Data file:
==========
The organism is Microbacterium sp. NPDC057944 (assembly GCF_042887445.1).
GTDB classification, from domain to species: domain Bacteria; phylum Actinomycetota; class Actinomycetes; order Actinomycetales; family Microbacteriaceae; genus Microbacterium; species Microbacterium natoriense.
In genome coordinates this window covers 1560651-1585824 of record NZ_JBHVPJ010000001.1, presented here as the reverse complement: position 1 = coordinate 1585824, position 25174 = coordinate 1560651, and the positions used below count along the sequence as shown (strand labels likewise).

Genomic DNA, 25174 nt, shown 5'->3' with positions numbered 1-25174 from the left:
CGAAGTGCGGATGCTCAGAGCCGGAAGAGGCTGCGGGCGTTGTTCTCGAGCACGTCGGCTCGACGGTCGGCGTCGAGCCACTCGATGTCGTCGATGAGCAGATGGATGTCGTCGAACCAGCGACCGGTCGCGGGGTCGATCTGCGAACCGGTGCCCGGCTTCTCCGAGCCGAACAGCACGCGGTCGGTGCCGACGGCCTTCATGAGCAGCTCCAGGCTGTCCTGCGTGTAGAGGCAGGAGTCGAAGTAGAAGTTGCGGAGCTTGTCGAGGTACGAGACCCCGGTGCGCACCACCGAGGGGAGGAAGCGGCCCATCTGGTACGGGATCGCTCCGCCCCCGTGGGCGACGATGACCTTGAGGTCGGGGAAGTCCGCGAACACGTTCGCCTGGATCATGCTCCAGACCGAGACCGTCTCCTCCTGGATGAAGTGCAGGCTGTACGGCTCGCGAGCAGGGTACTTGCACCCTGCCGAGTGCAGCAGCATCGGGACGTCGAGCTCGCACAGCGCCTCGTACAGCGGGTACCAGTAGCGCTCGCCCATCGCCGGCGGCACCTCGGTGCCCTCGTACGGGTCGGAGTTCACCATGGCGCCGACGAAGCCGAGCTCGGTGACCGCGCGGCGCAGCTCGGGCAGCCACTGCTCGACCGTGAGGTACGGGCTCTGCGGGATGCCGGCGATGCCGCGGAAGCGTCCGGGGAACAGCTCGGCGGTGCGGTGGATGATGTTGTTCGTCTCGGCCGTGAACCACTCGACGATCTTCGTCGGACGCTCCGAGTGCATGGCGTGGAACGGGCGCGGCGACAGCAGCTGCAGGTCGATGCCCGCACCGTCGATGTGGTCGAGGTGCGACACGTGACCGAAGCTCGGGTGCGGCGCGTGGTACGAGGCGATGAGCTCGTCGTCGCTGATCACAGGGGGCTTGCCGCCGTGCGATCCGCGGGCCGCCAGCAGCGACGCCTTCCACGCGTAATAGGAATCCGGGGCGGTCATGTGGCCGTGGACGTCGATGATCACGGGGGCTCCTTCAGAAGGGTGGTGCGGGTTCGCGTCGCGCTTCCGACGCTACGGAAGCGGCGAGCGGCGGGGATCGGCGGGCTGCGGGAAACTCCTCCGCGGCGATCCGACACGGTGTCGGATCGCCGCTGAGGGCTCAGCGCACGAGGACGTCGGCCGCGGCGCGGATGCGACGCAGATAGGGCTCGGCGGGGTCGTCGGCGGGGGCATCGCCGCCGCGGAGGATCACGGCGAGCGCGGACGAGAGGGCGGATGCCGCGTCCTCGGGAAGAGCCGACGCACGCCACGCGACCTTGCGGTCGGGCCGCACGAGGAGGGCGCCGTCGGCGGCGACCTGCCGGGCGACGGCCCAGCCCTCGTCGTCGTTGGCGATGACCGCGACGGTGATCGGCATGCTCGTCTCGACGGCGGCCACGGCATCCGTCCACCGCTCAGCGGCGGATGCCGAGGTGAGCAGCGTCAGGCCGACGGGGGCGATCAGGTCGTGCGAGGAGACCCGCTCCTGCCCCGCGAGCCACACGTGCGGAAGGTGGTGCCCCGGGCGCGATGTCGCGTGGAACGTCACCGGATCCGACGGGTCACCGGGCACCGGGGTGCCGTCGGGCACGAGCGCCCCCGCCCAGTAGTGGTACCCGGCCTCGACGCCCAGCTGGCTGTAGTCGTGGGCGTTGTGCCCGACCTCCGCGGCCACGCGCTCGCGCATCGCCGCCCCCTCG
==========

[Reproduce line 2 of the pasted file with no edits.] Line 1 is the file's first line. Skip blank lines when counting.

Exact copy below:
GTDB classification, from domain to species: domain Bacteria; phylum Actinomycetota; class Actinomycetes; order Actinomycetales; family Microbacteriaceae; genus Microbacterium; species Microbacterium natoriense.